Full Fathom Five

During the 2012–13 season, Thomas Adès’s The Tempest had a thrilling Met premiere, with the composer conducting Robert Lepage’s magical production and magnetic baritone Simon Keenlyside starring as Prospero. By Thomas May

When The Tempest opened at London’s Royal Opera House in February 2004, the anticipation couldn’t have been more intense. Composer Thomas Adès—only 32 at the time—had already been thrust into the international spotlight in the previous decade and found himself having to live up to recurrent comparisons with his similarly precocious compatriot and predecessor Benjamin Britten. Despite all this pressure, the overwhelming, almost unanimous response to Adès’s second opera seemed to confirm the parallels. “Only time will tell whether the first night of The Tempest in 2004 was a moment to set alongside the first night of Peter Grimes in 1945 in the history of British music,” wrote The Guardian the day after the occasion. “But it felt that way in the theatre.”

Time has proved that the initial verdicts weren’t idle hyperbole. The Tempest belongs to that rare group of contemporary operas whose critical acclaim is matched by the ultimate practical test of stage-worthiness. In 2013, less than a decade after its premiere, it arrived at the Met. Robert Lepage’s staging was a co-production of the Met, Opéra de Québec, and the Vienna Staatsoper and also featured Adès making his company debut as conductor. Reprising his performance as Prospero was baritone Simon Keenlyside, whose combined vocal and physical presence were widely admired as ideally suited to the role he created at the Royal Opera House.

The once-obligatory references to Britten became a kind of shorthand for English critics eager to spell out the high expectations pinned on Adès. In fact, he is an artist whose voice is unmistakably and audaciously original. Many gifted young composers demonstrate an eclectic, anxiety-free facility when it comes to claiming elements from the musical past for their own creative tool kit, but what was especially striking about Adès, while he was still just in his twenties, was the uncanny confidence with which he forged a rich, complex, allusive language with a coherence all its own.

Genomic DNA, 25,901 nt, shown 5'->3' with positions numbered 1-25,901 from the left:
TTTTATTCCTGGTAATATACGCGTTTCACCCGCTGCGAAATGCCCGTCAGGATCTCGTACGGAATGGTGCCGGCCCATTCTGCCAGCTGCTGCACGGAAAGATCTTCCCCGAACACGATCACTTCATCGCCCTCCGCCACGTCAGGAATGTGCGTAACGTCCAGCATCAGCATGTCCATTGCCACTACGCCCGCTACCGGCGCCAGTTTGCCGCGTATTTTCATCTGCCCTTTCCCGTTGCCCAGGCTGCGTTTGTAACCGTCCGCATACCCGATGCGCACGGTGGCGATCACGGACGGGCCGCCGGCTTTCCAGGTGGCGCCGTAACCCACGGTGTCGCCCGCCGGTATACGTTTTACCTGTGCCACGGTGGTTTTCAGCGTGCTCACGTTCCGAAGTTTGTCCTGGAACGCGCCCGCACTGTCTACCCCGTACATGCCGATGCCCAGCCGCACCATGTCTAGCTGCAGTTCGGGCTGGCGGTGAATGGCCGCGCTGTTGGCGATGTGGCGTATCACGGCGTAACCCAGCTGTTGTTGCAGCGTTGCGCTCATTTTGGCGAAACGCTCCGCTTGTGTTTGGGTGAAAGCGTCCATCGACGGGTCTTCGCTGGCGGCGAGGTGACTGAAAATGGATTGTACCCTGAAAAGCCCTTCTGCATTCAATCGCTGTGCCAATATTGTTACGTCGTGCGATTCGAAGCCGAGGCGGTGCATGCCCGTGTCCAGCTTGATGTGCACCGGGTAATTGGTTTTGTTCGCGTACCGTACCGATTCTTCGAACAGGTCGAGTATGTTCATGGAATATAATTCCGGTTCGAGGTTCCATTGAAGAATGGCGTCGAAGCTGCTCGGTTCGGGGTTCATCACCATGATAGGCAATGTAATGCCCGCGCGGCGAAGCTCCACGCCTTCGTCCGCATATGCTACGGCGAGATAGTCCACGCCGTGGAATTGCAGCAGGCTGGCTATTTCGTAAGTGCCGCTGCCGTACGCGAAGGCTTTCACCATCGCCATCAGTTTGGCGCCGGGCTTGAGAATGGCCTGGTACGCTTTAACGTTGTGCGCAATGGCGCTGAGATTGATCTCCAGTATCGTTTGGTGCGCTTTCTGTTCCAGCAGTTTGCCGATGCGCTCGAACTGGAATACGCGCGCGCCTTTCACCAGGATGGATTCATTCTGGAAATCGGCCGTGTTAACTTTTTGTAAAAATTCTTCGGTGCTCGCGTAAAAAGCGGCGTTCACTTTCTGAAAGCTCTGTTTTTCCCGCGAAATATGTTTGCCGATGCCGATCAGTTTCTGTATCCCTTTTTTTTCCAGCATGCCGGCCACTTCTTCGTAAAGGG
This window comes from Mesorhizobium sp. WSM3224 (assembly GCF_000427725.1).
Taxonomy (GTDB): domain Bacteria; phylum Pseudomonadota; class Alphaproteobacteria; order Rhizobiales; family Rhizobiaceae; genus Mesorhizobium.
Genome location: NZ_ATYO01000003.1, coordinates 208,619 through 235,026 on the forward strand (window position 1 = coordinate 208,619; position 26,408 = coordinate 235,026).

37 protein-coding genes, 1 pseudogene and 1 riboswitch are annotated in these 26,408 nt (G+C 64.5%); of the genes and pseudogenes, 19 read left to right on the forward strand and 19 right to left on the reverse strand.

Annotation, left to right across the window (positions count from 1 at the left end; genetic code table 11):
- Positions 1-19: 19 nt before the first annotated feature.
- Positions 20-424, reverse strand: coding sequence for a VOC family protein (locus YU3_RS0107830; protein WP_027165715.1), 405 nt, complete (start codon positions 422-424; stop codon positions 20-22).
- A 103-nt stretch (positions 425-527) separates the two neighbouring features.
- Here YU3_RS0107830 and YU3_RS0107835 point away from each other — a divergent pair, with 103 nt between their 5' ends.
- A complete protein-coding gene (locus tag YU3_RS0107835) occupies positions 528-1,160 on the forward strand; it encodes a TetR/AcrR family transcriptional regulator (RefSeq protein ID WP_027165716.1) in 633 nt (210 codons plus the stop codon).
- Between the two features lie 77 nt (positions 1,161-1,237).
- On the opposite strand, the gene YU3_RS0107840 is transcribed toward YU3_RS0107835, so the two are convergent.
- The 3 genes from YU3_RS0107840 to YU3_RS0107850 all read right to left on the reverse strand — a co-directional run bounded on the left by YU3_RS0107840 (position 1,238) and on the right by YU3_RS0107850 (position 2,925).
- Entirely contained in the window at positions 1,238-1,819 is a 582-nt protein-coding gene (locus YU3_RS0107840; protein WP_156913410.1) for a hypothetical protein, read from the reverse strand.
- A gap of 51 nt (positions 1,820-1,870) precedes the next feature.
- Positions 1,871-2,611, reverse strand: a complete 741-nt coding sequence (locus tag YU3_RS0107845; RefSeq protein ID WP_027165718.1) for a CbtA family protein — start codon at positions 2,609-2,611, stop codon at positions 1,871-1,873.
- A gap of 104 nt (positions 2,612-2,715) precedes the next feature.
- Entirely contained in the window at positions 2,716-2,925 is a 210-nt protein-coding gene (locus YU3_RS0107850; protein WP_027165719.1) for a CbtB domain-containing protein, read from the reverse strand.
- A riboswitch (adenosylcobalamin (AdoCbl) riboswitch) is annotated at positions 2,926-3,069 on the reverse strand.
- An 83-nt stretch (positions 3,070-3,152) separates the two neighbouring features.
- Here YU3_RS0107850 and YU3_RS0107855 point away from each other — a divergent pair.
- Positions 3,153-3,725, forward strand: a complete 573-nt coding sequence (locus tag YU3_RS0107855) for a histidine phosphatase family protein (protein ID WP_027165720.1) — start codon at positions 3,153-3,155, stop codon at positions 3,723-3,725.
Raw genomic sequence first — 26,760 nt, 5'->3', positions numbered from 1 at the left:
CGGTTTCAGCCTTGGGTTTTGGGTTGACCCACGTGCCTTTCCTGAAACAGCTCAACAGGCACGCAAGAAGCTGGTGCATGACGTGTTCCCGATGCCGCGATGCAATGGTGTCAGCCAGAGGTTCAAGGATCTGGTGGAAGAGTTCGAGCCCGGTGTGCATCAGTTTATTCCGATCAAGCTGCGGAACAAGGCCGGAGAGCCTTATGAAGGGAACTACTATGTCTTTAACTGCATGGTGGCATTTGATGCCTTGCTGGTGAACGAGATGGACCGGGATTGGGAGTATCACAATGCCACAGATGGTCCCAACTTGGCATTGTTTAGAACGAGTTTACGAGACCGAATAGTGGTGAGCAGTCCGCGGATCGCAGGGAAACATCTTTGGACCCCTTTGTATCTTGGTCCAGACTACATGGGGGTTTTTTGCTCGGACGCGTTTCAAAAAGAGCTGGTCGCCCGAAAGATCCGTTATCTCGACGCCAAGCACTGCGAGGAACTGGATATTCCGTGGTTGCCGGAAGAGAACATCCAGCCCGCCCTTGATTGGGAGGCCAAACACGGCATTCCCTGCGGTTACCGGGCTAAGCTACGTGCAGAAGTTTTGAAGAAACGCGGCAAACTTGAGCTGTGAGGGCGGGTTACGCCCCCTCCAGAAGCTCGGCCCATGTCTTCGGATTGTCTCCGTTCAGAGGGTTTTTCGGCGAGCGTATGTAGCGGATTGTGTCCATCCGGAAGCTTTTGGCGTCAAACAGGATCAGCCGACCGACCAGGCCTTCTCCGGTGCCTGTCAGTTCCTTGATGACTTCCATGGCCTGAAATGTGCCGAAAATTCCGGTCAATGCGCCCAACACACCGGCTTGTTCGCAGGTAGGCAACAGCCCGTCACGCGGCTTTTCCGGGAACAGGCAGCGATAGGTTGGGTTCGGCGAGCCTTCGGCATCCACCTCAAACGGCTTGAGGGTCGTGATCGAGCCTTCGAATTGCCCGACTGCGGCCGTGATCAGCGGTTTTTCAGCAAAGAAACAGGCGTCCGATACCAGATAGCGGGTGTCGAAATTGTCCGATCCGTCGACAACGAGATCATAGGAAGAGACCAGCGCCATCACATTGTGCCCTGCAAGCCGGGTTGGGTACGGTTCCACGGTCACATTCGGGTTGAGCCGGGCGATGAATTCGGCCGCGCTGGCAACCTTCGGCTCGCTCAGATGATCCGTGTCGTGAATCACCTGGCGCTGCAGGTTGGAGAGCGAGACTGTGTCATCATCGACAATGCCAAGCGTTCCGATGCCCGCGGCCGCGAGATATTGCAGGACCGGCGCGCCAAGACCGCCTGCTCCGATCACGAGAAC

Even more, before the millennium Adès had already found exciting ways to develop his flair for formal, abstract structures, vivid orchestration, and spirited detail while also demonstrating a compelling theatrical instinct. His range was apparent, whether in writing for a large Mahlerian orchestra (the symphonic Asyla, commissioned for the Berlin Philharmonic, for example) or in his first work for the stage, the chamber opera Powder Her Face (1995). The latter, which used the scandalous story of an aristocrat’s fall from grace to ironically turn the mirror back on a tabloid-saturated culture, also revealed Adès’s extraordinary feel for portraying characters in music. With the far vaster canvas of The Tempest, he progressed to a mature mastery of his art, taming the often volatile energy found in his youthful scores into a sustained, emotionally gripping arc.


Shakespeare’s beloved final romance, remarks Adès, “is famously full of references to music, while the intangibility of some of its characters has always inspired music.” Purcell, Tchaikovsky, Sibelius, and Berio are just a few of the many composers who have fallen sway to its spell; even Mozart, near the end of his life, may have contemplated turning The Tempest into an opera. Yet instead of finding himself daunted by the weight of associations bound up with the source material—above all by the sheer power and poetry of Shakespeare’s language—Adès discovered a fresh approach to “translating” the Bard’s vision into opera.